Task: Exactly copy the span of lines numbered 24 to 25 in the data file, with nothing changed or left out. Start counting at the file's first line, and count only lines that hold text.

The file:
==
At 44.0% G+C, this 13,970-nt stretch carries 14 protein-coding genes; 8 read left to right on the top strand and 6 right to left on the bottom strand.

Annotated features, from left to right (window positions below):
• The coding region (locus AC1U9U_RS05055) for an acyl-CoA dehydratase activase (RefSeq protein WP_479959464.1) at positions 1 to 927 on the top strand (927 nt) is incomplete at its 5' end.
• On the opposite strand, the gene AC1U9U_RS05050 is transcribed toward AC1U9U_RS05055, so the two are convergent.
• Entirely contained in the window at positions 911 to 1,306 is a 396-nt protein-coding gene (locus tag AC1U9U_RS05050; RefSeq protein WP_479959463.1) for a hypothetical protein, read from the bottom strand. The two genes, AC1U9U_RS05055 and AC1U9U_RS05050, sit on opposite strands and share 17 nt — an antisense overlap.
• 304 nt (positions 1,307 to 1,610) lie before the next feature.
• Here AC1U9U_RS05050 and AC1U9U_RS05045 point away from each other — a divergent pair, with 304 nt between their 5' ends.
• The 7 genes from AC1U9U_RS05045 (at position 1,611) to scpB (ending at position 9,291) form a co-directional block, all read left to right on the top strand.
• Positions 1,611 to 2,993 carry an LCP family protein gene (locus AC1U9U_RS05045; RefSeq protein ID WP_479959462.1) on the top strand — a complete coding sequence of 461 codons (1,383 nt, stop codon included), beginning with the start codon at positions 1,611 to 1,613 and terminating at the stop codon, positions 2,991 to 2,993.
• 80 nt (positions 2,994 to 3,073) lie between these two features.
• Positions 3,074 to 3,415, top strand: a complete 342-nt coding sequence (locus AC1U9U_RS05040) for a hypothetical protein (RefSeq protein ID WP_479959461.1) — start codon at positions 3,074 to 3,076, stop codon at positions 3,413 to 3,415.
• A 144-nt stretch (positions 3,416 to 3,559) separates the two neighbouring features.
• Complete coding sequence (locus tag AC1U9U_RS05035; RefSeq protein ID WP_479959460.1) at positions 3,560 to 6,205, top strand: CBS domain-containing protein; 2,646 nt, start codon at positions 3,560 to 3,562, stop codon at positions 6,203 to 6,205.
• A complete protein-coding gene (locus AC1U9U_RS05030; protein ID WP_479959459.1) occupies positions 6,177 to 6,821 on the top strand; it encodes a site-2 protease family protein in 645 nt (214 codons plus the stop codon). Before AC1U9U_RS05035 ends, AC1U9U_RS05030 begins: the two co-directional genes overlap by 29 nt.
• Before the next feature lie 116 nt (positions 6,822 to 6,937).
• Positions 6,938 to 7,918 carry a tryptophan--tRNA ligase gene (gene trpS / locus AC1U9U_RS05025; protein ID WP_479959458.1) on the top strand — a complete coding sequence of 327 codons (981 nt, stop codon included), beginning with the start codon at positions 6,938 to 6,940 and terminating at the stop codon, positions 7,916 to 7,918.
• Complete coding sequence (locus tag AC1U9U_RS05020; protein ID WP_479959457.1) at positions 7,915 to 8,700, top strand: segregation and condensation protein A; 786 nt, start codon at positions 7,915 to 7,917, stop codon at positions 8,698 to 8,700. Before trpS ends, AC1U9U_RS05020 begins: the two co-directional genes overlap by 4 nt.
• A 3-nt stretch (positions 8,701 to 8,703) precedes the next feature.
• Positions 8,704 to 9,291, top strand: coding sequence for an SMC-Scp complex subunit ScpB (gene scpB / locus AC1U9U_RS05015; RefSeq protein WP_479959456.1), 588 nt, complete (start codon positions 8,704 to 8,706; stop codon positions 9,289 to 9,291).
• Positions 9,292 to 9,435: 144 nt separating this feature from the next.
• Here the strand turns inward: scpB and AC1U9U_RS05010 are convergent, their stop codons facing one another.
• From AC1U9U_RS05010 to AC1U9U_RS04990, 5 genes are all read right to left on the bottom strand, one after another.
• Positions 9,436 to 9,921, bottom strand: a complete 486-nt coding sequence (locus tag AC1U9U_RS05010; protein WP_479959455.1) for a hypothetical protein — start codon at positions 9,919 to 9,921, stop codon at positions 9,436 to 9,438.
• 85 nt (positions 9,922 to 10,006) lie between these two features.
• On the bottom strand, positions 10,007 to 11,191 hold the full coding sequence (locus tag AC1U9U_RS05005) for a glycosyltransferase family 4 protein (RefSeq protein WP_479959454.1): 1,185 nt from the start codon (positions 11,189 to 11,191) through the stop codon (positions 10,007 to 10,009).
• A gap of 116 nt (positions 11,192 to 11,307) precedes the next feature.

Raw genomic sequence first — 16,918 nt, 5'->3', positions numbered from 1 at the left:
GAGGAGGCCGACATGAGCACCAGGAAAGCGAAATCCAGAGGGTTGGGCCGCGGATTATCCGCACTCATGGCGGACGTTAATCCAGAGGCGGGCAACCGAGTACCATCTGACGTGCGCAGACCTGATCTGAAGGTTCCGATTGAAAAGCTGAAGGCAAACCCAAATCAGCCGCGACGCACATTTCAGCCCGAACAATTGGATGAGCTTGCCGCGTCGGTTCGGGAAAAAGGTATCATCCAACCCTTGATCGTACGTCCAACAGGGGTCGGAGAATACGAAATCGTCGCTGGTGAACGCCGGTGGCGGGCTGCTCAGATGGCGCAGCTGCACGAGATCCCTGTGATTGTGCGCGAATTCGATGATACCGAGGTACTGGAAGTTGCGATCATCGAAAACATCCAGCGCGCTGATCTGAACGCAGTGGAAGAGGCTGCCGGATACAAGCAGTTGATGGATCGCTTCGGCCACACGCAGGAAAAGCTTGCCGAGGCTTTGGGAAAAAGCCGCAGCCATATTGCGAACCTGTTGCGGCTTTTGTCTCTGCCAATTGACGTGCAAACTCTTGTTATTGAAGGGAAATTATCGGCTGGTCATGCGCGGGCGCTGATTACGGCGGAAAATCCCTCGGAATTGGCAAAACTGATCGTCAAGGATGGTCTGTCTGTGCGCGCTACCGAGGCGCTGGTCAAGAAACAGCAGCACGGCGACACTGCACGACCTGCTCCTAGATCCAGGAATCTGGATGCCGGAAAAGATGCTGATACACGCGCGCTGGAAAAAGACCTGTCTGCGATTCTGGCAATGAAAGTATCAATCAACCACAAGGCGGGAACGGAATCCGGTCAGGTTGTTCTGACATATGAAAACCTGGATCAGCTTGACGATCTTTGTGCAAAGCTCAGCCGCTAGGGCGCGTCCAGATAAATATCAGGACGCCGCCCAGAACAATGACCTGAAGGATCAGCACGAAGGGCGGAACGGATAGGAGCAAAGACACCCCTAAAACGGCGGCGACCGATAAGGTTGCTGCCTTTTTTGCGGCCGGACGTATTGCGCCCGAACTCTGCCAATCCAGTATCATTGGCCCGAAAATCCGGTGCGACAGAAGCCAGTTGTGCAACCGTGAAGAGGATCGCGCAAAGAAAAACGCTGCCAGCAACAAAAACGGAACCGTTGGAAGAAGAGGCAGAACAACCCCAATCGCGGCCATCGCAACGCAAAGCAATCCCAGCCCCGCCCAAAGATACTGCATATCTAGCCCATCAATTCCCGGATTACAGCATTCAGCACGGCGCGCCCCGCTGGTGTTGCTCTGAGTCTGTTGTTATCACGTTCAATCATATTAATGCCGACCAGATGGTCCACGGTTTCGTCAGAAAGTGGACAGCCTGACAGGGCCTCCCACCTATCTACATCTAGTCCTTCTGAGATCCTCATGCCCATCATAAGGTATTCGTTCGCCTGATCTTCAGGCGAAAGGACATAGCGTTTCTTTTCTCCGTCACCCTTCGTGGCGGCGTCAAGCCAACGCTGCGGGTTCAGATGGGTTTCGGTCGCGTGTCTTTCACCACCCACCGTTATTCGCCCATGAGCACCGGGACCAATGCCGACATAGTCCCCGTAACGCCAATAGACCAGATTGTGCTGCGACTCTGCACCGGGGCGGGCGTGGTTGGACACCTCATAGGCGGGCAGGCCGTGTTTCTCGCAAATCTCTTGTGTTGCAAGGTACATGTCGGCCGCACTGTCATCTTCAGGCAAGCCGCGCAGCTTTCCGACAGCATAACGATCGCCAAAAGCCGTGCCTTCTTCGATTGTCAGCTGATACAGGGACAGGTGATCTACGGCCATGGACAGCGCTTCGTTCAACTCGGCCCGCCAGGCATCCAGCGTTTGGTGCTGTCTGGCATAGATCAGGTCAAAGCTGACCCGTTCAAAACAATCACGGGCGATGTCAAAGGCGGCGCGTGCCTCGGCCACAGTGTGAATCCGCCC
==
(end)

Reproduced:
• 85 nt (positions 9,922 to 10,006) lie between these two features.
• On the bottom strand, positions 10,007 to 11,191 hold the full coding sequence (locus tag AC1U9U_RS05005) for a glycosyltransferase family 4 protein (RefSeq protein WP_479959454.1): 1,185 nt from the start codon (positions 11,189 to 11,191) through the stop codon (positions 10,007 to 10,009).